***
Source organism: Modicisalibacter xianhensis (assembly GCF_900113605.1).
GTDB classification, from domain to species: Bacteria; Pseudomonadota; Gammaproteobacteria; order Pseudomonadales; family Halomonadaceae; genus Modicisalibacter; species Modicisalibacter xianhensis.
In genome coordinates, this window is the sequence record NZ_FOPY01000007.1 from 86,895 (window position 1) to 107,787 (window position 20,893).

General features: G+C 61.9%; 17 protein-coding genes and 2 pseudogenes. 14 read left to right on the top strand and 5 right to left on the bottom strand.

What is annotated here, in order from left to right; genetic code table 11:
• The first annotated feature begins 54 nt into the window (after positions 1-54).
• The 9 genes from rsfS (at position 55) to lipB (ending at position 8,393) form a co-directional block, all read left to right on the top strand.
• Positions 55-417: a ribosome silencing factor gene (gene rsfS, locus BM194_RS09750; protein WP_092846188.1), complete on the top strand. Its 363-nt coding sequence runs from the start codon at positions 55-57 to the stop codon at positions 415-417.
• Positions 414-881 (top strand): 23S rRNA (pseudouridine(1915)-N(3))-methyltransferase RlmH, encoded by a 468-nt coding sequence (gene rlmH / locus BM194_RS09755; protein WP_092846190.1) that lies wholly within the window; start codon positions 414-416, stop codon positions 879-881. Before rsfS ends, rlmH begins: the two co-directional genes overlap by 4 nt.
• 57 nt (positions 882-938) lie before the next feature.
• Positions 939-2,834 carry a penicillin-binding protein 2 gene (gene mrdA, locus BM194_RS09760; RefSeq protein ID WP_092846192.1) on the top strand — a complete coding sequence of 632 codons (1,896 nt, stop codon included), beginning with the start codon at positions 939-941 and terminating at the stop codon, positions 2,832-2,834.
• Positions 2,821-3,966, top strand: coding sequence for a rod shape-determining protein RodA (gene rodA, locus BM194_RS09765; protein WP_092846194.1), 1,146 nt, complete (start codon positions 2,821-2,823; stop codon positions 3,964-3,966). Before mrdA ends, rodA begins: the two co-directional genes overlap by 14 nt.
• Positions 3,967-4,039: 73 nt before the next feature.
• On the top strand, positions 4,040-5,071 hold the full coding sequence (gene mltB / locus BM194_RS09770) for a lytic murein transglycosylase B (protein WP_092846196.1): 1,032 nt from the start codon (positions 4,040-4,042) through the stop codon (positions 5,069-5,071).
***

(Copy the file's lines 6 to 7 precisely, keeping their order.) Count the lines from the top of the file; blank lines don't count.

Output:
• The first annotated feature begins 54 nt into the window (after positions 1-54).
• The 9 genes from rsfS (at position 55) to lipB (ending at position 8,393) form a co-directional block, all read left to right on the top strand.